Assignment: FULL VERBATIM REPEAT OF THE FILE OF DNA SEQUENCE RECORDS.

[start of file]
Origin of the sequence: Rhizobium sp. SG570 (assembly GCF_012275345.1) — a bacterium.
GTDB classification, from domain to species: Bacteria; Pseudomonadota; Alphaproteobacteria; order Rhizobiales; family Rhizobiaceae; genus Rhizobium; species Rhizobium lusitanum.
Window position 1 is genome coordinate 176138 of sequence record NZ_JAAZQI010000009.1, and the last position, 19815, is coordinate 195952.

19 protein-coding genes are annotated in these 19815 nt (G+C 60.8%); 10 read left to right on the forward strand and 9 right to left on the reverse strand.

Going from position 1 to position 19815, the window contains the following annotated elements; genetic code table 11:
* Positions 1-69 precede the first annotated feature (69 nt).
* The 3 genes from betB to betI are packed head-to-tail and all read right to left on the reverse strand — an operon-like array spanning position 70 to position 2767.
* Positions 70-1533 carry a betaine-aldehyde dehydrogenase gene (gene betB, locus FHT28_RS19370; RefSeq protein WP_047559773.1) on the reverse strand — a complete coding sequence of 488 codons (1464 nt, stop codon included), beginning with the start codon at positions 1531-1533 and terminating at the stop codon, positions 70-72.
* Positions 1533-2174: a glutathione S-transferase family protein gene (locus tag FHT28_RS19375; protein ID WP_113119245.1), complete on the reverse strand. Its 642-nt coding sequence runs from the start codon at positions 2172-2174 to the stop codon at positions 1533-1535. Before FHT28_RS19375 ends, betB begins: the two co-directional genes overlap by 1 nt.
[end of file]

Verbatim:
Origin of the sequence: Rhizobium sp. SG570 (assembly GCF_012275345.1) — a bacterium.
GTDB classification, from domain to species: Bacteria; Pseudomonadota; Alphaproteobacteria; order Rhizobiales; family Rhizobiaceae; genus Rhizobium; species Rhizobium lusitanum.
Window position 1 is genome coordinate 176138 of sequence record NZ_JAAZQI010000009.1, and the last position, 19815, is coordinate 195952.

19 protein-coding genes are annotated in these 19815 nt (G+C 60.8%); 10 read left to right on the forward strand and 9 right to left on the reverse strand.

Going from position 1 to position 19815, the window contains the following annotated elements; genetic code table 11:
* Positions 1-69 precede the first annotated feature (69 nt).
* The 3 genes from betB to betI are packed head-to-tail and all read right to left on the reverse strand — an operon-like array spanning position 70 to position 2767.
* Positions 70-1533 carry a betaine-aldehyde dehydrogenase gene (gene betB, locus FHT28_RS19370; RefSeq protein WP_047559773.1) on the reverse strand — a complete coding sequence of 488 codons (1464 nt, stop codon included), beginning with the start codon at positions 1531-1533 and terminating at the stop codon, positions 70-72.
* Positions 1533-2174: a glutathione S-transferase family protein gene (locus tag FHT28_RS19375; protein ID WP_113119245.1), complete on the reverse strand. Its 642-nt coding sequence runs from the start codon at positions 2172-2174 to the stop codon at positions 1533-1535. Before FHT28_RS19375 ends, betB begins: the two co-directional genes overlap by 1 nt.